I have a single class which converts an image's colors into greyscale (except one given color, which will be left as it was before):

class OneColorFocus {

    private let redMultiplier = 0.2126
    private let greenMultiplier = 0.7152
    private let blueMultiplier = 0.0722
    private let cLinearThreshold = 0.0031308

    private let focusColorRed: Int
    private let focusColorGreen: Int
    private let focusColorBlue: Int
    private let focusColorThreshold = 70

    private let originalImage: UIImage

    init(image: UIImage, focusColorRed: Int, focusColorGreen: Int, focusColorBlue: Int) {
        self.originalImage = image
        self.focusColorRed = focusColorRed
        self.focusColorGreen = focusColorGreen
        self.focusColorBlue = focusColorBlue

    func createOneColorFocusImage() -> UIImage? {
        return iterateThroughPixels()

    private func iterateThroughPixels() -> UIImage? {
        let dataProvider = CGDataProviderCopyData(CGImageGetDataProvider(originalImage.CGImage))
        let data = CFDataGetBytePtr(dataProvider)

        let imageDataLength = CFDataGetLength(dataProvider)
        assert(imageDataLength % 4 == 0, "image data doesn't contains proper number of color information")

        let newImagePointer = createGreyScaleDataWithData(data, withImageLenght: imageDataLength)

        let context = CGBitmapContextCreate(newImagePointer, CGImageGetWidth(originalImage.CGImage), CGImageGetHeight(originalImage.CGImage), 8, CGImageGetWidth(originalImage.CGImage) * 4, CGColorSpaceCreateDeviceRGB(), CGImageAlphaInfo.PremultipliedLast.rawValue)
        var resultImage: UIImage? = nil

        if let cgImage = CGBitmapContextCreateImage(context) {
            resultImage = UIImage(CGImage: cgImage)

        return resultImage

    private func createGreyScaleDataWithData(data: UnsafePointer<UInt8>, withImageLenght imageDataLength: CFIndex) -> UnsafeMutablePointer<UInt8> {

        let newImagePointer = UnsafeMutablePointer<UInt8>.alloc(imageDataLength)

        for pixelColorInfoStartIndex in 0..<(imageDataLength / 4) {
            let currentPixelRedIndex = pixelColorInfoStartIndex * 4
            let currentPixelGreenIndex = currentPixelRedIndex + 1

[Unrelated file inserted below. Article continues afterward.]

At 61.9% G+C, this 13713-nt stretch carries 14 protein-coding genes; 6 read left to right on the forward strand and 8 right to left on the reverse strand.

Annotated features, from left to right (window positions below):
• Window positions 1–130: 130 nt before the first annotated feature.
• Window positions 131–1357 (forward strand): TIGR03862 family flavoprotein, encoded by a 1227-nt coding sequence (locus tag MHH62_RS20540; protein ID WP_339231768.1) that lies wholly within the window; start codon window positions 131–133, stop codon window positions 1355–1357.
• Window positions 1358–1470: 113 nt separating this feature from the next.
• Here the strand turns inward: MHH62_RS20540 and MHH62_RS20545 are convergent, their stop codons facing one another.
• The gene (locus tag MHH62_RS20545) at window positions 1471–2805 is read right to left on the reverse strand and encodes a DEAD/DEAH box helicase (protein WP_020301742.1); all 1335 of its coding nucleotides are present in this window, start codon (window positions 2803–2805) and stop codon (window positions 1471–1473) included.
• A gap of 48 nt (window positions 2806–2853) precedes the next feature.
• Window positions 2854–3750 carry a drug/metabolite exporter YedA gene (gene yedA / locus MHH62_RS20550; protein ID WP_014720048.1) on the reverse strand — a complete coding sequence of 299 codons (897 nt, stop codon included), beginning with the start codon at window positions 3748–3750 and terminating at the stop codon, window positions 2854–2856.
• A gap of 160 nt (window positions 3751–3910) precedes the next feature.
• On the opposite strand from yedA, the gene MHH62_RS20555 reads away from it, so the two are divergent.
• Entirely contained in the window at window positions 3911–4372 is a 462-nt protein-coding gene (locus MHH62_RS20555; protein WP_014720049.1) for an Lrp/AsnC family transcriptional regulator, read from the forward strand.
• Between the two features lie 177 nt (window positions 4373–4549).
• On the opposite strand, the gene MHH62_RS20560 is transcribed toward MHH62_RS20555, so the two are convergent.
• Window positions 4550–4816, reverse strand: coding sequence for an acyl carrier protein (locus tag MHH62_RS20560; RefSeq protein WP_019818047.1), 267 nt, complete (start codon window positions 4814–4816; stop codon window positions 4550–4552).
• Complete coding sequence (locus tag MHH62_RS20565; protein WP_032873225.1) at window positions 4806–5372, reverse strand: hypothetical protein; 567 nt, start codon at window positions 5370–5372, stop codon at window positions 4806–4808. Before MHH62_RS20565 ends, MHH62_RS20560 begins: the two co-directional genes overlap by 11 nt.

let currentPixelBlueIndex = currentPixelRedIndex + 2
            let currentPixelAlphaIndex = currentPixelRedIndex + 3

            let redComponent = data[currentPixelRedIndex]
            let greenComponent = data[currentPixelGreenIndex]
            let blueComponent = data[currentPixelBlueIndex]

            let pixelShouldBeInOriginalColor = abs(Int(redComponent) - focusColorRed) < focusColorThreshold && abs(Int(greenComponent) - focusColorGreen) < focusColorThreshold && abs(Int(blueComponent) - focusColorBlue) < focusColorThreshold

            if (pixelShouldBeInOriginalColor) {
                newImagePointer[currentPixelRedIndex] = redComponent
                newImagePointer[currentPixelGreenIndex] = greenComponent
                newImagePointer[currentPixelBlueIndex] = blueComponent
                newImagePointer[currentPixelAlphaIndex] = data[currentPixelAlphaIndex]
            } else {
                let greyScale = greyScaleFromRed(redComponent, green: greenComponent, blue: blueComponent)
                newImagePointer[currentPixelRedIndex] = greyScale
                newImagePointer[currentPixelGreenIndex] = greyScale
                newImagePointer[currentPixelBlueIndex] = greyScale
                newImagePointer[currentPixelAlphaIndex] = 255
        return newImagePointer

    private func greyScaleFromRed(red: UInt8, green: UInt8, blue: UInt8) -> UInt8 {
        let Y = Double(red) * redMultiplier / 255 + Double(green) * greenMultiplier / 255 + Double(blue) * blueMultiplier / 255
        let Ysrgb: Double

        if Y <= cLinearThreshold {
            Ysrgb = Y * 12.92
        } else {
            Ysrgb = 1.055 * pow(Y, 1.0/2.4) - 0.055
        return UInt8(Ysrgb * 255)


enter image description here

It converts this 415 × 758 image in 0.32 seconds, which is quite high in my opinion.